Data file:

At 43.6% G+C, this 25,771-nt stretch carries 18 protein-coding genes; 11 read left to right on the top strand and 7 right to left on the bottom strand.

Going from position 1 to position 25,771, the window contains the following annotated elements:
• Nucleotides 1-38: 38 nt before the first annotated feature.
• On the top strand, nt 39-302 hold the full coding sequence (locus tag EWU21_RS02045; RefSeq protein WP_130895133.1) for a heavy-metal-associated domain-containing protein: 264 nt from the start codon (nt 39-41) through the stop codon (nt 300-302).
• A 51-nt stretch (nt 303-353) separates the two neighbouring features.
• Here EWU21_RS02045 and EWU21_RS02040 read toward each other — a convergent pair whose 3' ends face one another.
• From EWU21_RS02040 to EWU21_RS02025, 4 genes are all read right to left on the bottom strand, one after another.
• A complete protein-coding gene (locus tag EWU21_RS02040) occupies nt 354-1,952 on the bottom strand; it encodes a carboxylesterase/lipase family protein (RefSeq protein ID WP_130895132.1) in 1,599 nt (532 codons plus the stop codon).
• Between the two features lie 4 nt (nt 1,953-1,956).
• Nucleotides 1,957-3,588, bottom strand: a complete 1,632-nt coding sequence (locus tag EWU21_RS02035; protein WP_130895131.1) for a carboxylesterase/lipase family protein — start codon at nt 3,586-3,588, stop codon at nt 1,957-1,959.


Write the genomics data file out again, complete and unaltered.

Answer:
At 43.6% G+C, this 25,771-nt stretch carries 18 protein-coding genes; 11 read left to right on the top strand and 7 right to left on the bottom strand.

Going from position 1 to position 25,771, the window contains the following annotated elements:
• Nucleotides 1-38: 38 nt before the first annotated feature.
• On the top strand, nt 39-302 hold the full coding sequence (locus tag EWU21_RS02045; RefSeq protein WP_130895133.1) for a heavy-metal-associated domain-containing protein: 264 nt from the start codon (nt 39-41) through the stop codon (nt 300-302).
• A 51-nt stretch (nt 303-353) separates the two neighbouring features.
• Here EWU21_RS02045 and EWU21_RS02040 read toward each other — a convergent pair whose 3' ends face one another.
• From EWU21_RS02040 to EWU21_RS02025, 4 genes are all read right to left on the bottom strand, one after another.
• A complete protein-coding gene (locus tag EWU21_RS02040) occupies nt 354-1,952 on the bottom strand; it encodes a carboxylesterase/lipase family protein (RefSeq protein ID WP_130895132.1) in 1,599 nt (532 codons plus the stop codon).
• Between the two features lie 4 nt (nt 1,953-1,956).
• Nucleotides 1,957-3,588, bottom strand: a complete 1,632-nt coding sequence (locus tag EWU21_RS02035; protein WP_130895131.1) for a carboxylesterase/lipase family protein — start codon at nt 3,586-3,588, stop codon at nt 1,957-1,959.